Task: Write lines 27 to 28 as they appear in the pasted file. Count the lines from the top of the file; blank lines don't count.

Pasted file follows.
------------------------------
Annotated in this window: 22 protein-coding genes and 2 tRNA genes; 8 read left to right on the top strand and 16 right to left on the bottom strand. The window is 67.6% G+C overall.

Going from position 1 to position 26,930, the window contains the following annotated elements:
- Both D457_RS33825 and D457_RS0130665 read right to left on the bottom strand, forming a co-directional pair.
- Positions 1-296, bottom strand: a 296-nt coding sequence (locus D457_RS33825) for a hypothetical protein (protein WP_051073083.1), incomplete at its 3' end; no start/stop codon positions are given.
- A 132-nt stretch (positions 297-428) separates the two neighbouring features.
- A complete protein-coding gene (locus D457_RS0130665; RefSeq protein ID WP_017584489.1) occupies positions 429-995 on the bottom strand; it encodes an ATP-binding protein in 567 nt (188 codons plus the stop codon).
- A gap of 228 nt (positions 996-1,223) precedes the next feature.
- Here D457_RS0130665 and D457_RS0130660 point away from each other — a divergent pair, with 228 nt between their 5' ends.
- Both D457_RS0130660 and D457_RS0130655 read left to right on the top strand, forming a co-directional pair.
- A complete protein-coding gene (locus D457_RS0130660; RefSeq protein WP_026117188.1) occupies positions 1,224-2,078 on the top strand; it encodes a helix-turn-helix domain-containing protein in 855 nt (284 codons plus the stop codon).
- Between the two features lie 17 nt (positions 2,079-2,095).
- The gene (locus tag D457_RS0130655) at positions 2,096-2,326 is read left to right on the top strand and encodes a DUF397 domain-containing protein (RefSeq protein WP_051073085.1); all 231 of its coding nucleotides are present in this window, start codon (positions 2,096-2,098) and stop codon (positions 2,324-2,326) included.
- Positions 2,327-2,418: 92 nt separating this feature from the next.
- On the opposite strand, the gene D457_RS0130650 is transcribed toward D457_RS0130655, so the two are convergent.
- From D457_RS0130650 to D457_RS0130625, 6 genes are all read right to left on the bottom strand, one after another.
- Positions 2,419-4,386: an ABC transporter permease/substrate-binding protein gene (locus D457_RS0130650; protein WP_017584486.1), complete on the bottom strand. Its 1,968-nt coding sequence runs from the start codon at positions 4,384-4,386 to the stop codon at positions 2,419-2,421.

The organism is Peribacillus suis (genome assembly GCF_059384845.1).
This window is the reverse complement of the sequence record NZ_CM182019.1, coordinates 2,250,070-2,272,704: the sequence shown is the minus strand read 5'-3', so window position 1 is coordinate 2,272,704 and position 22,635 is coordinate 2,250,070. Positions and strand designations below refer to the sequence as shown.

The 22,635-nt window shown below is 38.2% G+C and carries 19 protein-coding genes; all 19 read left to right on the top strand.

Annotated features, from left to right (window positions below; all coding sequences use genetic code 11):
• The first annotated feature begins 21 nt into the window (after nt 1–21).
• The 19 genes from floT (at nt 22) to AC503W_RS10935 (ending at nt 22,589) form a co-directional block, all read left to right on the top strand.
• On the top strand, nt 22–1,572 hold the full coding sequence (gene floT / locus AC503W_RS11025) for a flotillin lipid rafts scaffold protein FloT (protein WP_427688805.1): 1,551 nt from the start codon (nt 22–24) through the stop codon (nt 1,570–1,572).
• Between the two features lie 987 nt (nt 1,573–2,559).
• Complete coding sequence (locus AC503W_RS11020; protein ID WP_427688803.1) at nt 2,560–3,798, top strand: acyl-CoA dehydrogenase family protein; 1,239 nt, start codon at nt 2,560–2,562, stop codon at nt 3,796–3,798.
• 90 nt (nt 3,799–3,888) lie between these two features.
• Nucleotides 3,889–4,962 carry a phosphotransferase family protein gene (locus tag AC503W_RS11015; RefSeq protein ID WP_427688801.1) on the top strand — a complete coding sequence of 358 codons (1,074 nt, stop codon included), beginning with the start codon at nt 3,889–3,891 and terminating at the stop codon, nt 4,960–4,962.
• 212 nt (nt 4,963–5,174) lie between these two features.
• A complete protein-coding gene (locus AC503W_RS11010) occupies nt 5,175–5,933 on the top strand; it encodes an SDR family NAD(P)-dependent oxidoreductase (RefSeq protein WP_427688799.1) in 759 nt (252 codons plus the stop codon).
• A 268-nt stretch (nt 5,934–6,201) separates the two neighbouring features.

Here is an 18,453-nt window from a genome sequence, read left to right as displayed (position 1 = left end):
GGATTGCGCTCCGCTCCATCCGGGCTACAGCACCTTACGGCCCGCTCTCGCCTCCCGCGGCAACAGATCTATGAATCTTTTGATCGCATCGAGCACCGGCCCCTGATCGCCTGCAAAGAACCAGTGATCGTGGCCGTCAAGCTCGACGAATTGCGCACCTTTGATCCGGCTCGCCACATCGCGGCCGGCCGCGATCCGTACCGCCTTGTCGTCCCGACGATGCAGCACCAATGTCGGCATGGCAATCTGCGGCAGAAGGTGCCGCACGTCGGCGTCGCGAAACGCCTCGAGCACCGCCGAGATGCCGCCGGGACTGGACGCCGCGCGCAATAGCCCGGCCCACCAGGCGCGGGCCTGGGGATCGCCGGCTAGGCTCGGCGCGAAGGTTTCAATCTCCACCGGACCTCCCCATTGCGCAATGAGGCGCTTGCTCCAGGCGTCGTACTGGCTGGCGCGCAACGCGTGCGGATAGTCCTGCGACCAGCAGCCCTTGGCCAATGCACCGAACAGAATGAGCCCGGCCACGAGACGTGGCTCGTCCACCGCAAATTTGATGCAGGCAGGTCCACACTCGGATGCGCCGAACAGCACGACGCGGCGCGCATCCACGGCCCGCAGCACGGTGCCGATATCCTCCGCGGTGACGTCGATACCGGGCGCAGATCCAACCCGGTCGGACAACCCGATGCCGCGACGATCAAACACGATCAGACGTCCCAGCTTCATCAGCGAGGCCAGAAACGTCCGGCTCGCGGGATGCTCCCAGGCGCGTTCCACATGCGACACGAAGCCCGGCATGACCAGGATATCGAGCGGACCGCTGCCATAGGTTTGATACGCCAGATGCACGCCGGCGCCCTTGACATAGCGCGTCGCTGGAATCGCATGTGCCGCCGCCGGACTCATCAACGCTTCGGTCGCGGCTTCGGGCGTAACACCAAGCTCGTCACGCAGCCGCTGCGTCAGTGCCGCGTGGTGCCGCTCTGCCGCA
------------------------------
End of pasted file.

• Nucleotides 3,889–4,962 carry a phosphotransferase family protein gene (locus tag AC503W_RS11015; RefSeq protein ID WP_427688801.1) on the top strand — a complete coding sequence of 358 codons (1,074 nt, stop codon included), beginning with the start codon at nt 3,889–3,891 and terminating at the stop codon, nt 4,960–4,962.
• 212 nt (nt 4,963–5,174) lie between these two features.